Superconductors.ORG herein reports the discovery of a copper-oxide superconductor that exhibits zero resistance at one - and ONLY ONE - temperature: 109 Kelvin. If confirmed, this would be the first compound to display a "resonant" superconductivity, where Cooper pairs form only at a specific temperature.
The structure of this material is a 3212/1212C/1212/1212C
intergrowth (shown at left) possessing the formula Sn3Ba8Ca4Cu11O29+.
As can be seen 1212C copper chains are interleaved with 3212 (heavy) and 1212 (light) tetragonal sub-structures to create
planar weight disparity across an unusually large unit cell.
Reentrant superconductivity (shown below) is a well-known phenomenon where, at a discordant temperature, superconductivity briefly disappears due to magnetic ordering state conflicts. However, in this new material, just the opposite occurs. It is the superconductive state that only briefly appears.
Prof. Robert J. Cava, head of the Princeton University Superconductivity Lab, observed that the change [in the plot at top] appears "too continuous with temperature to represent two separate phase transitions at different temperatures (superconductivity and magnetism)."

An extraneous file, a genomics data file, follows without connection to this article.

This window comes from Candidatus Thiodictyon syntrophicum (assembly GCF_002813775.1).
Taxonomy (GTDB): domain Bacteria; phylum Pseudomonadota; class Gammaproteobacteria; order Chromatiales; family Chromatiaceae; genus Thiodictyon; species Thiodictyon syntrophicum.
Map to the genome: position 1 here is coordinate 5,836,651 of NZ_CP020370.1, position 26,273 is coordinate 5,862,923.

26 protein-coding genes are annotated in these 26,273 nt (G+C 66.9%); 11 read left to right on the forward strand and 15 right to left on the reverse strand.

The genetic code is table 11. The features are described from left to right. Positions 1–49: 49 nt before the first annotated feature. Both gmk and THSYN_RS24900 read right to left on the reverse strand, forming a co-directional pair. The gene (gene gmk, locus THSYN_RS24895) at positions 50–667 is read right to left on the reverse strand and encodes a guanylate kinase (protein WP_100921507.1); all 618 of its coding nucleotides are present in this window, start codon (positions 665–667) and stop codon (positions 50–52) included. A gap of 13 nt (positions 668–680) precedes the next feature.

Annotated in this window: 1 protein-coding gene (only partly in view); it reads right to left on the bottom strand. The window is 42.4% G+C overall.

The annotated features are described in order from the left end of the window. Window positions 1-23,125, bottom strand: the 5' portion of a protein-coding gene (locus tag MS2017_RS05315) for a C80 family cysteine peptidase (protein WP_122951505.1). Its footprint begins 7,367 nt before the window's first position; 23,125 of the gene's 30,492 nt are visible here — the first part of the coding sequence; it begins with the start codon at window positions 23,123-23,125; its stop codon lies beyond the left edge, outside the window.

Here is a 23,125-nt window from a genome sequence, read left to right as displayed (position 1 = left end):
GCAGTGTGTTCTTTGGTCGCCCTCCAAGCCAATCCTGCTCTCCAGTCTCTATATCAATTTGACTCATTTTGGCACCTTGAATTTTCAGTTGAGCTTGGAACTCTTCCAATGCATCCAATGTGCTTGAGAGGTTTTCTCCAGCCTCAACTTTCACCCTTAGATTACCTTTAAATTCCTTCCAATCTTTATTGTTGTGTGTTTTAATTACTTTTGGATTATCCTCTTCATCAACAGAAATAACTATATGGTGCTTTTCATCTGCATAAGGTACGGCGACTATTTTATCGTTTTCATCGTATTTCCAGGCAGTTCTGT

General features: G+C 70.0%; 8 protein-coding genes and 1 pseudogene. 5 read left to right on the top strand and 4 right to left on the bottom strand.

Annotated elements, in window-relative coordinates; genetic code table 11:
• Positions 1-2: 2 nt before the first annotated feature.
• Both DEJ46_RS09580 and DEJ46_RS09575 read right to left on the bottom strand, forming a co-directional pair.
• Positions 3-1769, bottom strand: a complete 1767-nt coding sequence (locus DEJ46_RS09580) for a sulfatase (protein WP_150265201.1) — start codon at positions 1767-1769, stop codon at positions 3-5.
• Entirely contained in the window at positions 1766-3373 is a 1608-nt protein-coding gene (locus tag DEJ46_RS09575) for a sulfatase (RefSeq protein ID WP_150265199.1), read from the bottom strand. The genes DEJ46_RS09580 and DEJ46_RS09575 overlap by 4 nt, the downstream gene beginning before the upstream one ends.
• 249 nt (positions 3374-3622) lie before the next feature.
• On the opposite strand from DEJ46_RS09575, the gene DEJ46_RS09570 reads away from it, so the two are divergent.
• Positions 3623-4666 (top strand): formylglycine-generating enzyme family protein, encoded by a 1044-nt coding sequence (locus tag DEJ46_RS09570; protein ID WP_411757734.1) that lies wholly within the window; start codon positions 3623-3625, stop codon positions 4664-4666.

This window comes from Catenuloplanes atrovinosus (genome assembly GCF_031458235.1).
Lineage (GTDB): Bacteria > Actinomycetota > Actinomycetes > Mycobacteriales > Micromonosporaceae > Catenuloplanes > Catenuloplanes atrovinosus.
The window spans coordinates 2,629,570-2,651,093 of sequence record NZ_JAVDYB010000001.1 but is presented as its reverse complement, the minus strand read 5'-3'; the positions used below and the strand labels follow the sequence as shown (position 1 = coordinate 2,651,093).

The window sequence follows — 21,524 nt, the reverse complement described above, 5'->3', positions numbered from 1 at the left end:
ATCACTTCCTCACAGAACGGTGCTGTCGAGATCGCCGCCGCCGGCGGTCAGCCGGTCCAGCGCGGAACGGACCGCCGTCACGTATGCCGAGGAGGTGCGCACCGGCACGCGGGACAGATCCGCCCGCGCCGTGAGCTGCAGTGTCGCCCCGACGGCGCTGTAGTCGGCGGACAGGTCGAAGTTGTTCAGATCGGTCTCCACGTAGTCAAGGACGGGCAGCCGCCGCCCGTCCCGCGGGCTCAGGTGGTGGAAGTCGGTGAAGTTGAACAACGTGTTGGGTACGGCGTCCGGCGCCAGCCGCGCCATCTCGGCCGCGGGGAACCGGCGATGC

In the below magnetization test, there is no clear diamagnetic signature at the point where resistance drops to zero. Only a small shelf is evident. However, other novel materials also fail to display accompanying diamagnetism at the resistive Tc. The ruthenates, for example, do not. A plot of an empty magnetometer is also shown to explain the negative slope below 96 Kelvin.
Synthesis of the material was by the solid state reaction method. Stoichiometric amounts of the below precursors were mixed, pelletized and sintered for 11 hours at 875C. The pellet was then annealed for 10 hours at 500C in flowing O2.SnO 99.9% (Alfa Aesar)